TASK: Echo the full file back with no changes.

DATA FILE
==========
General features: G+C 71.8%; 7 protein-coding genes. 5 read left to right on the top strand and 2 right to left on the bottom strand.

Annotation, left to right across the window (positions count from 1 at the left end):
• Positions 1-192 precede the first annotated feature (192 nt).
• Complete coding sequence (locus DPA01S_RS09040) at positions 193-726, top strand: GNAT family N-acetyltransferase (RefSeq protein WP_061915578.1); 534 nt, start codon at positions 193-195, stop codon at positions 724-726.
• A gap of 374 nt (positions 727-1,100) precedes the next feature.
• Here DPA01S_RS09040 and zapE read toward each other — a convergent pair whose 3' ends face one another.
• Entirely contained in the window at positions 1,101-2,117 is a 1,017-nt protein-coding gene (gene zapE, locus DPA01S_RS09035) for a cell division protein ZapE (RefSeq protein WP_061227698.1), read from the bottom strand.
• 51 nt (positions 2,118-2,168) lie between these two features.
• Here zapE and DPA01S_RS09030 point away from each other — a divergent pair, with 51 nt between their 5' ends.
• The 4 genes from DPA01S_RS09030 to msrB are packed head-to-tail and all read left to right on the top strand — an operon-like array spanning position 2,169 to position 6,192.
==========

General features: G+C 71.8%; 7 protein-coding genes. 5 read left to right on the top strand and 2 right to left on the bottom strand.

Annotation, left to right across the window (positions count from 1 at the left end):
• Positions 1-192 precede the first annotated feature (192 nt).
• Complete coding sequence (locus DPA01S_RS09040) at positions 193-726, top strand: GNAT family N-acetyltransferase (RefSeq protein WP_061915578.1); 534 nt, start codon at positions 193-195, stop codon at positions 724-726.
• A gap of 374 nt (positions 727-1,100) precedes the next feature.
• Here DPA01S_RS09040 and zapE read toward each other — a convergent pair whose 3' ends face one another.
• Entirely contained in the window at positions 1,101-2,117 is a 1,017-nt protein-coding gene (gene zapE, locus DPA01S_RS09035) for a cell division protein ZapE (RefSeq protein WP_061227698.1), read from the bottom strand.
• 51 nt (positions 2,118-2,168) lie between these two features.
• Here zapE and DPA01S_RS09030 point away from each other — a divergent pair, with 51 nt between their 5' ends.
• The 4 genes from DPA01S_RS09030 to msrB are packed head-to-tail and all read left to right on the top strand — an operon-like array spanning position 2,169 to position 6,192.